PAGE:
About Common Ragweed: For years I confused young common ragweed foliage with young Queen Anne’s Lace foliage. They often grow side by side, in fields and roadside. I eventually observed that ragweed shoots emerge later and start to come to my attention when Queen Anne’s Lace is already flowering, around early July here in western Virginia. By August, the nondescript flower spike of ragweed starts to rise out of the top of the plant which differentiates it further from Queen Anne’s Lace’s umbel flower head. Common ragweed usually grows 1-4 feet tall, about the same height as Queen Anne’s Lace.

Common ragweed leaf in the left, Queen Anne’s Lace leaf on the right.
This is Queen Anne’s Lace, a common flower with a VERY different flower, but the greens are similar to common ragweed.



About Great Ragweed:  I have heard that the great ragweed seed is larger than common ragweed seed, so great ragweed may not be utilized as much by birds as common ragweed is.

The first thing I notice about great ragweed is the leaves with three lobes. (Some lower leaves on the plant do not divide into lobes and are just entire or elliptical shaped.)  This 3-lobed leaf reminds me of a toothed serrated version of one of the sassafras leaves. The flower spikes and seeds of great ragweed closely resemble common ragweed. Both can be harvested and prepared the same way to make birdseed. But great ragweed is “great” because of its towering height over one’s head!

Great ragweed’s 3-lobed leaf.
Great ragweed has long sections of stalk visible between leaf sets.


Flower Description: Both common a great ragweed flowers are very small, green, nondescript and insignificant and grow along a spike that arises from the main stem and branches. If you look on the underside of the flower which faces the ground, it will be bumpy and light yellow when in bloom.

Common ragweed flowers.
Great ragweed flowers, matured into seed on the stalk.


Leaf Description: Common ragweed grows 1-4 feet tall and has artemesia-like, or flat parsley-like leaves which are fine, filigree lacy-looking leaves. Great ragweed leaves are serrated, with 3 pointed lobes.

Great ragweed, underside of leaf. Leaf is larger than my hand low on the plant.
Great ragweed top of leaf.


Seed Size: Common ragweed seeds are dried, mature versions of the flower and are conical in shape if viewed with a hand lens and are 5/64 inch (2 mm) diameter. Great ragweed seed has flatter discs, less conical, and are about 1/8 inch (3 mm) diameter.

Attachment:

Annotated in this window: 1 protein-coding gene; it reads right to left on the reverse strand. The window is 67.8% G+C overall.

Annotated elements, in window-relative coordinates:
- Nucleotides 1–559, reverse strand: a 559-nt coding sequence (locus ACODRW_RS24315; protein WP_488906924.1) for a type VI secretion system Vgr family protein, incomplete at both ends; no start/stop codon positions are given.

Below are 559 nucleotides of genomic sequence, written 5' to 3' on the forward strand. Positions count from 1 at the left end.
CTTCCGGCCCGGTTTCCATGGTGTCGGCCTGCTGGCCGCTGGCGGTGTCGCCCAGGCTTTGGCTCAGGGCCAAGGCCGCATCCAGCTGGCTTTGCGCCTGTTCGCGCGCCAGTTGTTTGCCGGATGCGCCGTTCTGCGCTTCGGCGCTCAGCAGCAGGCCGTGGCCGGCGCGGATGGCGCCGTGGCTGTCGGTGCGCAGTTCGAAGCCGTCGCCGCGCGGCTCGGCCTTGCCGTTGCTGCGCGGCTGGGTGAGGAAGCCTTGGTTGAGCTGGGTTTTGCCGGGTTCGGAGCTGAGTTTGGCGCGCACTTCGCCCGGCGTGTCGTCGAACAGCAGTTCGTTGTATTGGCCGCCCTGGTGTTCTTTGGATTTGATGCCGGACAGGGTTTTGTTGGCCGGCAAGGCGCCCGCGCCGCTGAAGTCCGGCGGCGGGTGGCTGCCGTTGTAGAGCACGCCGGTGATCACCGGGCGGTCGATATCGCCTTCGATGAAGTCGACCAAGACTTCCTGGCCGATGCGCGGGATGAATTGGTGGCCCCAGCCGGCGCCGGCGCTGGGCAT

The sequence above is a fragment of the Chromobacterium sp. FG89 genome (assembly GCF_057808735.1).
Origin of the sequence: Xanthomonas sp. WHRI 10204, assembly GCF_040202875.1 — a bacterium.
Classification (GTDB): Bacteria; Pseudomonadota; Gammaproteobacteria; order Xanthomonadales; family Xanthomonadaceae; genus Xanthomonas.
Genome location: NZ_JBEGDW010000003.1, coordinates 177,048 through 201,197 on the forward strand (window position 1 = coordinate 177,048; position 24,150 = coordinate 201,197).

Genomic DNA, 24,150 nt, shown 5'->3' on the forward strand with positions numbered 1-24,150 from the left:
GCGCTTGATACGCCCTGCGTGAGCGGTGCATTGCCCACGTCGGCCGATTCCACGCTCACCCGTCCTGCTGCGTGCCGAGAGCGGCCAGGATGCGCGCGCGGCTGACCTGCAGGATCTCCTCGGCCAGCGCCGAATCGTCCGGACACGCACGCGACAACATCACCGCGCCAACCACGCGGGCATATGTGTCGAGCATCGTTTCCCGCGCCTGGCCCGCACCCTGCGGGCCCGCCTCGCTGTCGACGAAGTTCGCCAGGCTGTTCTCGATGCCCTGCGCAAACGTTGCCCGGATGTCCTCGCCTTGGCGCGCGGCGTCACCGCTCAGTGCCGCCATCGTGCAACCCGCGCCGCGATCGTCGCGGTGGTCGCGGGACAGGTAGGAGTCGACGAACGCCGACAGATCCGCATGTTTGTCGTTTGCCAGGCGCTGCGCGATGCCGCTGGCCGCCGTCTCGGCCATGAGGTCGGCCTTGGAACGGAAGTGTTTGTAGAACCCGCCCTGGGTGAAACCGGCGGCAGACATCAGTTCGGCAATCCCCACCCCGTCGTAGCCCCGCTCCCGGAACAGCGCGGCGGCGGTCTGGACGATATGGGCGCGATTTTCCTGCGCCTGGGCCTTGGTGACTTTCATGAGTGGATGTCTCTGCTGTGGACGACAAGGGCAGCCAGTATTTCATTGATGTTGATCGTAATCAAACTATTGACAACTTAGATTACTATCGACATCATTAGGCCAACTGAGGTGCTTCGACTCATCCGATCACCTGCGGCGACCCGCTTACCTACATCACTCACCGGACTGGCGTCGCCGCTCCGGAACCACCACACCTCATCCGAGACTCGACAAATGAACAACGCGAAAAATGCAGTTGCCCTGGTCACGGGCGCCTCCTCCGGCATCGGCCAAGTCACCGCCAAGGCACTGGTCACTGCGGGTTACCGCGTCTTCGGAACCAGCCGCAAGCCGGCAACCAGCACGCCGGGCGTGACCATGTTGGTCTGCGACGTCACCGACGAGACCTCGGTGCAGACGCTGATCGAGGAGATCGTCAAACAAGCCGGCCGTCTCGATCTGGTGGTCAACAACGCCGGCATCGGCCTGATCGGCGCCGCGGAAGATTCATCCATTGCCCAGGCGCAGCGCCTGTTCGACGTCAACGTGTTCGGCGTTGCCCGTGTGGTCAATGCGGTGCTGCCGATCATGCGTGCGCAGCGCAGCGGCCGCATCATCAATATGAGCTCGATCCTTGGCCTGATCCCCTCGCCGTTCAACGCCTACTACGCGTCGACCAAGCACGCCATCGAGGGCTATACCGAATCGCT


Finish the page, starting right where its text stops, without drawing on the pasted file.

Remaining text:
Both common and great ragweed seeds are conical in shape.
Compare the size of great ragweed seed ( left) and common ragweed seed (right).


Jan Feb Mar Apr May Jun Jul Aug Sep Oct Nov Dec
winter winter late winter early spring spring late spring early summer summer late summer early fall fall late fall
seed x x
greens x x x x  x

Does this lend itself to being a good enrichment item? Yes! When seed is starting to turn brown and mature, cut whole plants and let dry in a barn or garage on a sheet or tarp. In a few weeks you can install the whole dry plant in bird enclosures.  Gently roll the dried whole plants in a sheet and gently handle them to install in the enclosure as an enrichment item. The sheet will catch any of the seeds that do fall off prior to installation. The great ragweed seed I dried on the cut plant was durable enough for careful transport and installation.

Harvesting Seed

I harvest great ragweed in the second half of September.  Common ragweed goes to seed a little later, around the beginning of October in western Virginia. When the underneath side of the tiny flowers turn from yellow to tan and the topside of flower turns from green towards brown, it is the time to harvest in either species. In great ragweed, the top 1-2 feet of the plant stalks maybe starting to turn brown as well, while the lower parts of the plant are still green. Soon the seeds will start to fall from the plant. If some of the flower spikes have just the empty remaining flower stalks (petioles) lining it like in the photos, then it is definitely time to harvest, or maybe you are already too late.

Enrichment idea for bird enclosures.